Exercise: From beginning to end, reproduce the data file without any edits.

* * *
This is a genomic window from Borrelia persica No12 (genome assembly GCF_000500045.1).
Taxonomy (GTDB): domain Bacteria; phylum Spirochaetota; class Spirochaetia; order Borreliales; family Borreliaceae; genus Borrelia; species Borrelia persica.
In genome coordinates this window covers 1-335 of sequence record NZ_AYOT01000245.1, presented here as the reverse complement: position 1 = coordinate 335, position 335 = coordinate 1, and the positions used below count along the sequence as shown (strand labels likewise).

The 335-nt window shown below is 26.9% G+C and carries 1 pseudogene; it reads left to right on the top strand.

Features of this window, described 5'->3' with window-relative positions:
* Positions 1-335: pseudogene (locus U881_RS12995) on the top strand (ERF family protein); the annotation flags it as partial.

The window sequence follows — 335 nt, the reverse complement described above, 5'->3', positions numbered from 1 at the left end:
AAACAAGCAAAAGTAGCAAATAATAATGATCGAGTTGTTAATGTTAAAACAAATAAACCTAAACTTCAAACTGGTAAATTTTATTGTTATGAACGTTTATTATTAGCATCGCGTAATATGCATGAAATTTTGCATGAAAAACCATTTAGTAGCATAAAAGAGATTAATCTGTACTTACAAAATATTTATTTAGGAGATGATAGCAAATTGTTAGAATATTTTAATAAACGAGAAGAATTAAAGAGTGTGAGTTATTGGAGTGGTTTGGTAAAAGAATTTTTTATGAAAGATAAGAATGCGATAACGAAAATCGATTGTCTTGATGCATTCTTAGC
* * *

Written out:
This is a genomic window from Borrelia persica No12 (genome assembly GCF_000500045.1).
Taxonomy (GTDB): domain Bacteria; phylum Spirochaetota; class Spirochaetia; order Borreliales; family Borreliaceae; genus Borrelia; species Borrelia persica.
In genome coordinates this window covers 1-335 of sequence record NZ_AYOT01000245.1, presented here as the reverse complement: position 1 = coordinate 335, position 335 = coordinate 1, and the positions used below count along the sequence as shown (strand labels likewise).

The 335-nt window shown below is 26.9% G+C and carries 1 pseudogene; it reads left to right on the top strand.

Features of this window, described 5'->3' with window-relative positions:
* Positions 1-335: pseudogene (locus U881_RS12995) on the top strand (ERF family protein); the annotation flags it as partial.

The window sequence follows — 335 nt, the reverse complement described above, 5'->3', positions numbered from 1 at the left end:
AAACAAGCAAAAGTAGCAAATAATAATGATCGAGTTGTTAATGTTAAAACAAATAAACCTAAACTTCAAACTGGTAAATTTTATTGTTATGAACGTTTATTATTAGCATCGCGTAATATGCATGAAATTTTGCATGAAAAACCATTTAGTAGCATAAAAGAGATTAATCTGTACTTACAAAATATTTATTTAGGAGATGATAGCAAATTGTTAGAATATTTTAATAAACGAGAAGAATTAAAGAGTGTGAGTTATTGGAGTGGTTTGGTAAAAGAATTTTTTATGAAAGATAAGAATGCGATAACGAAAATCGATTGTCTTGATGCATTCTTAGC